eral industrial applications. However, the FMF failures and
limitations in those systems have not been properly identiﬁed
in the recent literature. Therefore, this paper has shown how
Mamdanitype fuzzy inference failures observed in ship naviga
tion can be avoided and what the limitations are of the proposed
solutions. The overall proposed system consists of a fuzzy
logicbased PDM module and a Bayesiannetworkbased SAF
module that improves the decisionmaking process of a CAS
based on COLREGs rules and human expert knowledge in ship
navigation.
As was shown in the presented computational simulations,
successful results were obtained when applying the proposed
solutions of inserting a smooth transition region between
intersected contradictory decision inference boundaries, de
termining the proper size limitations between nonintersected
contradictorydecision inference regions and introducing a
“secondarylevel” decision/action formulation module to over
come “singlelevel” rule inference failures in the FMFs.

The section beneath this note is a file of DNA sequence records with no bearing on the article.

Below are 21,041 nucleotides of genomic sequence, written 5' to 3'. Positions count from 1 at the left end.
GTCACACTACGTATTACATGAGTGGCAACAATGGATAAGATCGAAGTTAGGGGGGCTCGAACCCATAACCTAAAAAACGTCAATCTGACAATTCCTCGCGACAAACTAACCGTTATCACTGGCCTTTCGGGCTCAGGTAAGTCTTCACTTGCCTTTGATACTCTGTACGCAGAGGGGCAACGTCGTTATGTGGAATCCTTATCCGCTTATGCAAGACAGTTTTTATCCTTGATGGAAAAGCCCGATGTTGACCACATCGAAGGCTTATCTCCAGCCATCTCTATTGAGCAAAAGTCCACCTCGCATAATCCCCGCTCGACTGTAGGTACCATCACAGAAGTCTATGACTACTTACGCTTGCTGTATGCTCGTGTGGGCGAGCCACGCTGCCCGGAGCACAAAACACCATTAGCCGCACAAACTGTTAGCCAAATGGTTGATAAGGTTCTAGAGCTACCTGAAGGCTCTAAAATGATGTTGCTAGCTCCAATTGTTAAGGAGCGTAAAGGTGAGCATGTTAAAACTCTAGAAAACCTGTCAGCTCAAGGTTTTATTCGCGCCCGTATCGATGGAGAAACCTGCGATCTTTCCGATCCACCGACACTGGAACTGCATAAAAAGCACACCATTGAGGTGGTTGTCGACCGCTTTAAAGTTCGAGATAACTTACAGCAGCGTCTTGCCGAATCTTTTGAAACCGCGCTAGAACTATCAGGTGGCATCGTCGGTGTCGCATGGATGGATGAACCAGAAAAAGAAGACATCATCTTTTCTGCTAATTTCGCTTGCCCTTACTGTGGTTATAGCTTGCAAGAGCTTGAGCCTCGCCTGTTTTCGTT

Although the results are promising, as future work it is
expected that improvements can be obtained by optimizing
the parameters in the FMFs. These parameters are somewhat
related to the navigational characteristics of the own vessel as
well as the navigational sensor capabilities. Therefore, further
studies should be developed to improve the identiﬁcation of the
parameters of the FMFs. Furthermore, an experimental imple
mentation of the CAS is shown in [37] and [38], and some pre
liminary experimental results with the respective videos of the
ship maneuvers can be found at www.youtube.com/thecentec.
To conclude, one should note that, although the proposed
solutions were developed with collision avoidance in ocean
navigation in mind, they can be applied on any Mamdanitype
fuzzylogicbased navigation system that suffers from similar
rule inference failures.